Centennial Raises Money for Northside's Breast Cancer Program

The high school's basketball team and cheerleaders lead the effort to support breast cancer research.

The Knights varsity basketball team and cheerleading squad recently presented Northside Hospital’s Breast Care Program with a check to help raise awareness of breast cancer.

The money was raised during the school’s annual breast cancer awareness campaign and Pink Out basketball game, held in January. This is the third year that Centennial has supported breast cancer patients at Northside.

"Our efforts to raise money for ‘the Cure,’ we hope, is our small way of showing our love, respect and concern for all the Centennial High School teachers and women of the Centennial community that have survived breast cancer or who may be currently battling against this disease," said Michael Harries, president, Centennial Tip-Off Club. "We also hope to help create awareness and sensitivity among our students and that they will show forth love and respect to the families in our school and community that are currently dealing with these life threatening issues."

During the breast cancer awareness campaign, cheerleaders sold pink ribbons for the school’s Wall of Honor, representing loved ones who have been aff ected by breast cancer. They also sold pink donuts and "Pink Out" T-shirts, and asked for donations. All proceeds went to Northside’s Breast Care Program.

The campaign was capped off with a "Pink Out" basketball game, Jan. 13, against . Approximately 500 people attended the game, where teams and officials wore pink as part of their uniforms to promote breast cancer awareness.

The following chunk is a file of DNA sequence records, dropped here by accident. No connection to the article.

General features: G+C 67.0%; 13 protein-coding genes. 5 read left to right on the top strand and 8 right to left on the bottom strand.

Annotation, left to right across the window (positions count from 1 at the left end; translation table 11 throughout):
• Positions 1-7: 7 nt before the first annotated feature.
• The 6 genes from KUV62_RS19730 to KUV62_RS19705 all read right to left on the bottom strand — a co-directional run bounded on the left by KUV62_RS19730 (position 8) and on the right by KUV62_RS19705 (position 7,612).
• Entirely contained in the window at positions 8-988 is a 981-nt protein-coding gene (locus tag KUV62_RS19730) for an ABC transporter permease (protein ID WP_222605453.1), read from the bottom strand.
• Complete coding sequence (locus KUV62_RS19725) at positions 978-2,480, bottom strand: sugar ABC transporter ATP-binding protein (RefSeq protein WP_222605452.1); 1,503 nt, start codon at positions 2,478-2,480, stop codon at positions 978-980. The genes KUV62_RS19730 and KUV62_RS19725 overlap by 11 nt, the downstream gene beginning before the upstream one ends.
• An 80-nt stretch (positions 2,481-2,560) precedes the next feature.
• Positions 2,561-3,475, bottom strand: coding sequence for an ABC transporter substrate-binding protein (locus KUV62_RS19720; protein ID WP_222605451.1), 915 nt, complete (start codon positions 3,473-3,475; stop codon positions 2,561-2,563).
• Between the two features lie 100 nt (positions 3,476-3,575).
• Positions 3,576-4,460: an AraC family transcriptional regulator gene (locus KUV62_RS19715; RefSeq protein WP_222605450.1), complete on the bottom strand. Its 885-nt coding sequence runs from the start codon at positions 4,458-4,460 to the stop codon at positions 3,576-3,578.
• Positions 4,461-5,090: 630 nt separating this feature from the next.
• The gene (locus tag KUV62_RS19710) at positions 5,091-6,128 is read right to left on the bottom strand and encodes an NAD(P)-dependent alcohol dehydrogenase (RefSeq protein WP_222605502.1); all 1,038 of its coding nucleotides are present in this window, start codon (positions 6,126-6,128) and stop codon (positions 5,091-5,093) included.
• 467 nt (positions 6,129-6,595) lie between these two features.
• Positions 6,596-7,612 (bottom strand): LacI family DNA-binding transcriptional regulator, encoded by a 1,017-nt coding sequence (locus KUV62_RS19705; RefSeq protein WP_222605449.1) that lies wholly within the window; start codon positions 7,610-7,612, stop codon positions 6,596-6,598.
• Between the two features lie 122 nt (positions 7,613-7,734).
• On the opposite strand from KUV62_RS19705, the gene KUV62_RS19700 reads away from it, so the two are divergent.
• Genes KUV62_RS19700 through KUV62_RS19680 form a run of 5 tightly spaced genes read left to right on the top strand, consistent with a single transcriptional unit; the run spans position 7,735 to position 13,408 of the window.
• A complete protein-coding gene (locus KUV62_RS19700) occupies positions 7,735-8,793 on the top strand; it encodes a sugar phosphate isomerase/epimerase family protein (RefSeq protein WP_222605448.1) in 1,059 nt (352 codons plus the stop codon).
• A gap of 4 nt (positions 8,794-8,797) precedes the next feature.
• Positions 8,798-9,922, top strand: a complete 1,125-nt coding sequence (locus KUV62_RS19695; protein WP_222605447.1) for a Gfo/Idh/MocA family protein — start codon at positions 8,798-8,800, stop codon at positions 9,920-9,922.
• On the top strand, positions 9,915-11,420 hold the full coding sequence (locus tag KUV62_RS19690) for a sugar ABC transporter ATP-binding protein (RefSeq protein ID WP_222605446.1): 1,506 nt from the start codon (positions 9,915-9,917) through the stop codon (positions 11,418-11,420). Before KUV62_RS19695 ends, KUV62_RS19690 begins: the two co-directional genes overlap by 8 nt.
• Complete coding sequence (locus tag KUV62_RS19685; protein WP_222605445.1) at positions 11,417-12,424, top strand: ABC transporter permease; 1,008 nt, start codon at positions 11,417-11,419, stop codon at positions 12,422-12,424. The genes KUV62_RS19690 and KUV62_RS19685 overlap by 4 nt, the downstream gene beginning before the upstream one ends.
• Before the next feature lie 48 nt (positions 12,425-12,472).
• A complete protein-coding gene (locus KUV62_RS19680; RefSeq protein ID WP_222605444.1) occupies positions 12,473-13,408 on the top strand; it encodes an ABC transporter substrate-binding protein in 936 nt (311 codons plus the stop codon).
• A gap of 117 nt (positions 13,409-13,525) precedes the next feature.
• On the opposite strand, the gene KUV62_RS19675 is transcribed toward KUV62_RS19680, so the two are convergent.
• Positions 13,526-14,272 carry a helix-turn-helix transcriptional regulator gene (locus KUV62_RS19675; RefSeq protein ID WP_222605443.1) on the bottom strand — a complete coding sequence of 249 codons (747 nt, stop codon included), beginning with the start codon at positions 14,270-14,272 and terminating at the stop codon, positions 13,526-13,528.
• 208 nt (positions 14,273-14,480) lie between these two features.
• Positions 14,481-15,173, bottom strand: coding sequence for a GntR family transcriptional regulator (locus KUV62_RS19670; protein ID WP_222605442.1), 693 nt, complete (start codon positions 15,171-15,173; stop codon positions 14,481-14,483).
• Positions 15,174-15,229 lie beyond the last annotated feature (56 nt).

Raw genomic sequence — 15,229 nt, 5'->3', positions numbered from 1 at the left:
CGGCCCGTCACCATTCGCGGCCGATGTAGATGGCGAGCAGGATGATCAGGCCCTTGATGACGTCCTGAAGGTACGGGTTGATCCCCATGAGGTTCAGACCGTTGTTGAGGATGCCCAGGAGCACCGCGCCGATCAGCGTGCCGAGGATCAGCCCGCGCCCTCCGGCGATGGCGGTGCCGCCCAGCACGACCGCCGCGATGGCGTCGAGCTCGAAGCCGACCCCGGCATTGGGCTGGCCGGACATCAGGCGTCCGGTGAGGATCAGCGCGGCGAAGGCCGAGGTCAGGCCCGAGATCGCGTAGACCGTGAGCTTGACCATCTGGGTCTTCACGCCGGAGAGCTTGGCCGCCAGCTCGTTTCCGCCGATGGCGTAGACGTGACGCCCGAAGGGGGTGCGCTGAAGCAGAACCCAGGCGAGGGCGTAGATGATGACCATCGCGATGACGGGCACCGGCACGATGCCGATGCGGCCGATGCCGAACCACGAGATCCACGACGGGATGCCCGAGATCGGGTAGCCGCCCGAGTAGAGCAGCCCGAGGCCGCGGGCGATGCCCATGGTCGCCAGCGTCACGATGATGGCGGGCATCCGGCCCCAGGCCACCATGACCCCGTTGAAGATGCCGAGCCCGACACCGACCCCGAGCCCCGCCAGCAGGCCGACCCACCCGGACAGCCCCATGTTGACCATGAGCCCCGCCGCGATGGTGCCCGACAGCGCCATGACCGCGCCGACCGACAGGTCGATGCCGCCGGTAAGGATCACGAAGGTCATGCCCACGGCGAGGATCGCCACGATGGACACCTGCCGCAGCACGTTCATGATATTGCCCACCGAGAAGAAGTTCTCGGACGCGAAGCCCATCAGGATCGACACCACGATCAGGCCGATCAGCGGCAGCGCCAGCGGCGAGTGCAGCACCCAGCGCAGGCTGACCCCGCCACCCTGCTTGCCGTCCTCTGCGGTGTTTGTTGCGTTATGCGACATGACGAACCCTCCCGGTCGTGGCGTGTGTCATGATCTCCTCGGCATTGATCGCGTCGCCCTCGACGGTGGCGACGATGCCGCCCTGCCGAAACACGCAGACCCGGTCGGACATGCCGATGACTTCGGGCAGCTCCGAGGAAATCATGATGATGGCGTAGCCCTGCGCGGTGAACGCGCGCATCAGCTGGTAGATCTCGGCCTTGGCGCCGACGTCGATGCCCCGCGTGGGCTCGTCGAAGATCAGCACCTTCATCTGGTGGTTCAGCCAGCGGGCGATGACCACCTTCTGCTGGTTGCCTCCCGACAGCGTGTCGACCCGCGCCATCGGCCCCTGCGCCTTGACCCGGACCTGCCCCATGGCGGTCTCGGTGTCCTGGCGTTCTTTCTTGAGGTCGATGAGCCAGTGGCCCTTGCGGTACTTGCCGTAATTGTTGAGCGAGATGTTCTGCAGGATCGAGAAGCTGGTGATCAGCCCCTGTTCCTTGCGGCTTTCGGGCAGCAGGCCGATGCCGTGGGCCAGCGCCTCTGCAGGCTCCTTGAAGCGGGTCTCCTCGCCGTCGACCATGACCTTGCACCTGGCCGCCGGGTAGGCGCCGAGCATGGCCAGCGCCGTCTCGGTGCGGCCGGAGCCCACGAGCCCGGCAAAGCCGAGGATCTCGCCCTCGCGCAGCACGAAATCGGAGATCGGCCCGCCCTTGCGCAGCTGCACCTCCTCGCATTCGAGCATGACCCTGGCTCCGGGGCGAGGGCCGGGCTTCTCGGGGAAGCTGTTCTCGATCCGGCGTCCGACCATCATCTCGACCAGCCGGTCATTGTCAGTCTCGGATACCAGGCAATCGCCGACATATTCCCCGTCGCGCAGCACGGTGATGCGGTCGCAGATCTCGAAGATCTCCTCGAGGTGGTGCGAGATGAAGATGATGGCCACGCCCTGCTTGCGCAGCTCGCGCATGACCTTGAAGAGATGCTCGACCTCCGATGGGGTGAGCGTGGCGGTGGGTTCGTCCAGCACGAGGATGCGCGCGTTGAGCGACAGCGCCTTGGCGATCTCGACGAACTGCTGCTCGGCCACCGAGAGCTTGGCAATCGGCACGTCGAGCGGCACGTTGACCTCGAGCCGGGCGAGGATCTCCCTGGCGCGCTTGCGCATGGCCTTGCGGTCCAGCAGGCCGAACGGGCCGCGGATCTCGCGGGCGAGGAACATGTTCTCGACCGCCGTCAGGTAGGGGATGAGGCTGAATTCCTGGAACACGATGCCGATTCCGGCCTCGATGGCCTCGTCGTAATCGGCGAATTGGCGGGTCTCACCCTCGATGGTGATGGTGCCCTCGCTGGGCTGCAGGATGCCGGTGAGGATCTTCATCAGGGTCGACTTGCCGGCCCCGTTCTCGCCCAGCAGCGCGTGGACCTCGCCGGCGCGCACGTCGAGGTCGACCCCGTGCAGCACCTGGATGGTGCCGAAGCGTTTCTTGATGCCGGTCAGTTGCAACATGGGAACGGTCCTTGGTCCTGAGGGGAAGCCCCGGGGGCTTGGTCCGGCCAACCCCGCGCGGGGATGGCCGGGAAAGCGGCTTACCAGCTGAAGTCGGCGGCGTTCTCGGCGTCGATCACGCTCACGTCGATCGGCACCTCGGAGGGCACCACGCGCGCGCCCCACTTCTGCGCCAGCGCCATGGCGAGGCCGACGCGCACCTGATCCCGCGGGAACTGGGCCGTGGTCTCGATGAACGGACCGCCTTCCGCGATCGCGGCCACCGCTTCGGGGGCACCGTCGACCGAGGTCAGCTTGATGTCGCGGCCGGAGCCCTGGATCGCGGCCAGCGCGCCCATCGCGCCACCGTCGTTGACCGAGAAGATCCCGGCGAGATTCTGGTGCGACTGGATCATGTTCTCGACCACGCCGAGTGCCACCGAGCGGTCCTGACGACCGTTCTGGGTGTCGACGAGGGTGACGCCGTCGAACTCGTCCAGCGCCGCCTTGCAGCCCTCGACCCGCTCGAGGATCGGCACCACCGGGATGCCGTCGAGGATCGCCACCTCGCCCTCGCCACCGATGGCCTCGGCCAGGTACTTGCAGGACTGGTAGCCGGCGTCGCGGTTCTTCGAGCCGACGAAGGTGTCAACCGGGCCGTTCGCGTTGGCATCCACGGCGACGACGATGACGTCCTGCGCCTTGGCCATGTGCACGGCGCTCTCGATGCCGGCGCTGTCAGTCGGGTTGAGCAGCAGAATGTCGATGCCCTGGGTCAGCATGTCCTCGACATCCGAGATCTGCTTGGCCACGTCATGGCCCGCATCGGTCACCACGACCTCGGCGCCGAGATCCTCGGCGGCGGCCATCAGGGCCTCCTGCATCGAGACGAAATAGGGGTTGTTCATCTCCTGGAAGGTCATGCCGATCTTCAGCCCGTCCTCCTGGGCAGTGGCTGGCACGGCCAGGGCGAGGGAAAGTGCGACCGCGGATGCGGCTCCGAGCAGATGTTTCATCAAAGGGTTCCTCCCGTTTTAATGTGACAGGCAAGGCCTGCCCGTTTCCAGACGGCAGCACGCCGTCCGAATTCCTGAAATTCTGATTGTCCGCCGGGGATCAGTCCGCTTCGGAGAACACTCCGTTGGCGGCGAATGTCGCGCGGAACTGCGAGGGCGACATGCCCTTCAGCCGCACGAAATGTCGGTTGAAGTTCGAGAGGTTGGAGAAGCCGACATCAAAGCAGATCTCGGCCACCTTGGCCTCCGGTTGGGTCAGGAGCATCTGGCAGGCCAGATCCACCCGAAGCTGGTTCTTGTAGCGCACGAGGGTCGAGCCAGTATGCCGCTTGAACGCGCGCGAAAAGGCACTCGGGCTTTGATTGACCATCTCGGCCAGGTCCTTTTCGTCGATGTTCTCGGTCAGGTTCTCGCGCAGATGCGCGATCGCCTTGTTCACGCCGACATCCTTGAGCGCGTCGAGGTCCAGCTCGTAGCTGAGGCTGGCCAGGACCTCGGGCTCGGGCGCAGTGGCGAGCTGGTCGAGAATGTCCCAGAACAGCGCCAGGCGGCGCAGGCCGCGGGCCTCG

"I am thankful to Centennial High School that they chose Northside, once again, as the beneficiary of their annual breast cancer awareness campaign," said Patti Owen, director of oncology services, Northside Hospital. "Their efforts contribute to making Northside Hospital’s Breast Care Program a comprehensive, state-of-the-art program."

"I often speak to high school students about the importance of early detection in breast cancer and it is so inspiring to see these young people and their ongoing commitment to raising awareness of the disease," said Susan Casella, breast health coordinator, Northside Hospital. "This money that they’ve raised will go directly to furthering education, treatment and research for breast cancer patients at Northside."

In appreciation of the school’s support, Northside sponsored the t-shirts that the players and cheerleaders wore.

More cases of breast cancer are diagnosed and treated at Northside Hospital than at any other community hospital in the Southeast. A National Cancer Institute Cancer Centers Program (NCCCP), the hospital offers a complete range of services for patients including education, genetic counseling, imaging, radiation oncology, surgery, support, rehabilitation and more – covering every aspect of breast care.  For more information about supporting Northside’s Breast Care Program, visit the program online and click "donations."


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